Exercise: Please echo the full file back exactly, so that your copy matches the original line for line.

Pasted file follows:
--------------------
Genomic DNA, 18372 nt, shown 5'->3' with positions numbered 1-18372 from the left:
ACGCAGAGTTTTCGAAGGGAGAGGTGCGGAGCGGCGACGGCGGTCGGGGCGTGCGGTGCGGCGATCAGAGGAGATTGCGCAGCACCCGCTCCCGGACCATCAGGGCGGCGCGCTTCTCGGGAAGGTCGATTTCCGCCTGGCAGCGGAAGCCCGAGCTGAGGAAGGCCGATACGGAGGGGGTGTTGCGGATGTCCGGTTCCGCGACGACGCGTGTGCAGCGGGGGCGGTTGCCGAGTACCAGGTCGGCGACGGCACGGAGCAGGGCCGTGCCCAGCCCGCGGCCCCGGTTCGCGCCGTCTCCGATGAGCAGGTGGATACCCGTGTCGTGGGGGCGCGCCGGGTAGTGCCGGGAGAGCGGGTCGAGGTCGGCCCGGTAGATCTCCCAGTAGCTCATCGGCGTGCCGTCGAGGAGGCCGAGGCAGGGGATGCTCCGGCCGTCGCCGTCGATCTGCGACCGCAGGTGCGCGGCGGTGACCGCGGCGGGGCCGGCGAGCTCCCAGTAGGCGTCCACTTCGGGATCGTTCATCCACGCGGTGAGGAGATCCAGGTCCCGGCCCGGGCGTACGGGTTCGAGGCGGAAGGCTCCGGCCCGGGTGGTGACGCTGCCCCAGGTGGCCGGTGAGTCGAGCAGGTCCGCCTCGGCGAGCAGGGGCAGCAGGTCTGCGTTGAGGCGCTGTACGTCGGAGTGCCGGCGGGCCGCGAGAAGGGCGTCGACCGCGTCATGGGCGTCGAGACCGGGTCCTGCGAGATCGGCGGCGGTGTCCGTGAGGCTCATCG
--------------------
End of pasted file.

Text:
Genomic DNA, 18372 nt, shown 5'->3' with positions numbered 1-18372 from the left:
ACGCAGAGTTTTCGAAGGGAGAGGTGCGGAGCGGCGACGGCGGTCGGGGCGTGCGGTGCGGCGATCAGAGGAGATTGCGCAGCACCCGCTCCCGGACCATCAGGGCGGCGCGCTTCTCGGGAAGGTCGATTTCCGCCTGGCAGCGGAAGCCCGAGCTGAGGAAGGCCGATACGGAGGGGGTGTTGCGGATGTCCGGTTCCGCGACGACGCGTGTGCAGCGGGGGCGGTTGCCGAGTACCAGGTCGGCGACGGCACGGAGCAGGGCCGTGCCCAGCCCGCGGCCCCGGTTCGCGCCGTCTCCGATGAGCAGGTGGATACCCGTGTCGTGGGGGCGCGCCGGGTAGTGCCGGGAGAGCGGGTCGAGGTCGGCCCGGTAGATCTCCCAGTAGCTCATCGGCGTGCCGTCGAGGAGGCCGAGGCAGGGGATGCTCCGGCCGTCGCCGTCGATCTGCGACCGCAGGTGCGCGGCGGTGACCGCGGCGGGGCCGGCGAGCTCCCAGTAGGCGTCCACTTCGGGATCGTTCATCCACGCGGTGAGGAGATCCAGGTCCCGGCCCGGGCGTACGGGTTCGAGGCGGAAGGCTCCGGCCCGGGTGGTGACGCTGCCCCAGGTGGCCGGTGAGTCGAGCAGGTCCGCCTCGGCGAGCAGGGGCAGCAGGTCTGCGTTGAGGCGCTGTACGTCGGAGTGCCGGCGGGCCGCGAGAAGGGCGTCGACCGCGTCATGGGCGTCGAGACCGGGTCCTGCGAGATCGGCGGCGGTGTCCGTGAGGCTCATCG